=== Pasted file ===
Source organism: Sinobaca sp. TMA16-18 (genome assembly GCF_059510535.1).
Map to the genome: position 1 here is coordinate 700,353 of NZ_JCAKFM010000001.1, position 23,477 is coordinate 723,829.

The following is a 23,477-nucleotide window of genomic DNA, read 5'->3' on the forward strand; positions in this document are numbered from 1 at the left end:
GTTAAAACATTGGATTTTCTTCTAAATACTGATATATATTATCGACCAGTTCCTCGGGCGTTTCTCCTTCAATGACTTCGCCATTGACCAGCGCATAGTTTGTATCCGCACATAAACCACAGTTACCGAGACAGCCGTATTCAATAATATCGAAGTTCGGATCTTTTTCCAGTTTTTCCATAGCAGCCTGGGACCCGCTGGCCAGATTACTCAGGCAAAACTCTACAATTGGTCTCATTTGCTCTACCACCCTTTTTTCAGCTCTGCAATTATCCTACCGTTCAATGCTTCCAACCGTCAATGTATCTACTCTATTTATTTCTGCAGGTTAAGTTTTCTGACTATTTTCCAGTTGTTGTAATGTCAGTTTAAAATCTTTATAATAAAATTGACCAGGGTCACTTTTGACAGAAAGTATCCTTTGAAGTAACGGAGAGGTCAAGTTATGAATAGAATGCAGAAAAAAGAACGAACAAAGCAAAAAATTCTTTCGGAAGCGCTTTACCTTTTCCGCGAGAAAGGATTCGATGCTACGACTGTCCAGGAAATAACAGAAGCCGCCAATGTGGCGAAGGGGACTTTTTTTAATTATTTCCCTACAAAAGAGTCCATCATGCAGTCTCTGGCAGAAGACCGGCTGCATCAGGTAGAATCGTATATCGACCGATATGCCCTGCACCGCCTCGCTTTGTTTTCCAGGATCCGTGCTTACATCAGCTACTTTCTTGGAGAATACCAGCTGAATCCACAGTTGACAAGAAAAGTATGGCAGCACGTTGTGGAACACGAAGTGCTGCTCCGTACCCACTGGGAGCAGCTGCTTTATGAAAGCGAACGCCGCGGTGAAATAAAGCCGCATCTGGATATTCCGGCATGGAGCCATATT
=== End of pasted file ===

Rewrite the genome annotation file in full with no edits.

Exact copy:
Source organism: Sinobaca sp. TMA16-18 (genome assembly GCF_059510535.1).
Map to the genome: position 1 here is coordinate 700,353 of NZ_JCAKFM010000001.1, position 23,477 is coordinate 723,829.

The following is a 23,477-nucleotide window of genomic DNA, read 5'->3' on the forward strand; positions in this document are numbered from 1 at the left end:
GTTAAAACATTGGATTTTCTTCTAAATACTGATATATATTATCGACCAGTTCCTCGGGCGTTTCTCCTTCAATGACTTCGCCATTGACCAGCGCATAGTTTGTATCCGCACATAAACCACAGTTACCGAGACAGCCGTATTCAATAATATCGAAGTTCGGATCTTTTTCCAGTTTTTCCATAGCAGCCTGGGACCCGCTGGCCAGATTACTCAGGCAAAACTCTACAATTGGTCTCATTTGCTCTACCACCCTTTTTTCAGCTCTGCAATTATCCTACCGTTCAATGCTTCCAACCGTCAATGTATCTACTCTATTTATTTCTGCAGGTTAAGTTTTCTGACTATTTTCCAGTTGTTGTAATGTCAGTTTAAAATCTTTATAATAAAATTGACCAGGGTCACTTTTGACAGAAAGTATCCTTTGAAGTAACGGAGAGGTCAAGTTATGAATAGAATGCAGAAAAAAGAACGAACAAAGCAAAAAATTCTTTCGGAAGCGCTTTACCTTTTCCGCGAGAAAGGATTCGATGCTACGACTGTCCAGGAAATAACAGAAGCCGCCAATGTGGCGAAGGGGACTTTTTTTAATTATTTCCCTACAAAAGAGTCCATCATGCAGTCTCTGGCAGAAGACCGGCTGCATCAGGTAGAATCGTATATCGACCGATATGCCCTGCACCGCCTCGCTTTGTTTTCCAGGATCCGTGCTTACATCAGCTACTTTCTTGGAGAATACCAGCTGAATCCACAGTTGACAAGAAAAGTATGGCAGCACGTTGTGGAACACGAAGTGCTGCTCCGTACCCACTGGGAGCAGCTGCTTTATGAAAGCGAACGCCGCGGTGAAATAAAGCCGCATCTGGATATTCCGGCATGGAGCCATATT